Monday, 14 July 2008

Facebook creators as persuasion masterminds?

I recently read a very interesting article on bbc news which raised the possibility of Facebook creators being persuasion masterminds as they have created a social networking site which relies on friends' persuasion to use the features of the site.

Among its youth following, users encourage each other to upload their photos the next day after a social event and engage in a dialogue about it by posting comments on each others' photos.

Users are encouraged to constantly update their profile pictures, status and comment on each others' walls by ther peers raher than Facebook having to provide incentives to do so as users want to project a social persona of themselves, one which shows them interacting with other people to improve their image of popularity and pictures them doing things they like doing to contribute to the self image they wish to portray.

Therefore it is no wonder that Facebook boasts 8million ACTIVE users with little effort on their part. A person's image and online persona needs maintained on a regular basis. The downside to users being if they aren't seen to be using the site regularly friends won't attempt to talk to them as they will assume they don't check their wall reguarly. Alternatively they could be perceived as being anti-social or a bit of a social outcast. Either way, there is fear that they may be left out of the social loop.

Those who update their profile regularly have more social currency to interact with others and initaite interactions about their latest activities.

Not having an active role in the persuasion process to encourage usage of the site and its features gains the site respect from users as they feel they have chosen to use it. Whilst in actual fact it is the way the site is set up and its role in social communication that persuades users to interact reguarly. Good news for owners, advertisers and users alike though for different reasons.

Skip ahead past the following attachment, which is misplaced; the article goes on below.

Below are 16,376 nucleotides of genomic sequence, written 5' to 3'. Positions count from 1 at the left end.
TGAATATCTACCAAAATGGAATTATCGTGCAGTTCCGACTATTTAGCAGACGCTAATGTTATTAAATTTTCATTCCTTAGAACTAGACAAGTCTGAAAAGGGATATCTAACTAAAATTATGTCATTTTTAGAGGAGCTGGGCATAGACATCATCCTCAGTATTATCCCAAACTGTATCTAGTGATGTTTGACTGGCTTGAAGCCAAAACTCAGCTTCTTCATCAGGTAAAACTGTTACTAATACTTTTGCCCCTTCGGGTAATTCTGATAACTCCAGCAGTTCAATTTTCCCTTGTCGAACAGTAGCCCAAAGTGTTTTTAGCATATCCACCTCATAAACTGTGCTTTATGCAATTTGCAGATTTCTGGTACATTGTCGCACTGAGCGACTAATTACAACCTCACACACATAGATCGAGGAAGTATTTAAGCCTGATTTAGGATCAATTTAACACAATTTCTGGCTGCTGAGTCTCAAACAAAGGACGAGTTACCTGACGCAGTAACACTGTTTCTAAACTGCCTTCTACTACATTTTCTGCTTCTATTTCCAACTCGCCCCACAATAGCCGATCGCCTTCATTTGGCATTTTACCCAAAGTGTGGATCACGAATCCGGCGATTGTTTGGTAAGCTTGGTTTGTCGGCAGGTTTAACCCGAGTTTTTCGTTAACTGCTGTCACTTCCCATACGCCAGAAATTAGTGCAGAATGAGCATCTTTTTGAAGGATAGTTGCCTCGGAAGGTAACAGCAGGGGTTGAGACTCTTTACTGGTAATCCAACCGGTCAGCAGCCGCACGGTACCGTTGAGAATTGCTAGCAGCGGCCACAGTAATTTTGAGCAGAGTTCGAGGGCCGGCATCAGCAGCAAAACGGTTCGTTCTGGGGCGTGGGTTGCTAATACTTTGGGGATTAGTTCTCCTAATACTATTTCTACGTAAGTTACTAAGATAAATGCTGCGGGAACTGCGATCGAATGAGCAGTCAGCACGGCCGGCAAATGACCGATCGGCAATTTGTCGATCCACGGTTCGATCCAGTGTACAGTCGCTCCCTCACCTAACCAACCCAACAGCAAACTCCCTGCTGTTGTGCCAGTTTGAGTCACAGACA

Friday, 11 July 2008

How should brands talk to social network users?

For brands thinking of using social networks it is often talked about having to consider their audience as when planning any marketing communication activity. The buzz phrase of advice seems to be telling brands to 'talk to users in the right way'. Though no one has defined what this right way is. Granted it may be different for different segments or types of brands but I thought I would discuss the different possible ways of talking.

1. In a formal manner resembling a similar tone to their corporate website.
This seems to defeat the purpose of using these networks though they could use them to point people to their site via viral marketing though an advert would do the same thing.Appropriate for more formal services, to older less open users.

2. Informal, chatty style
Likely to create positive attitudes towards the brand and encourage dialogue.

3. Use it to promote competitions, discounts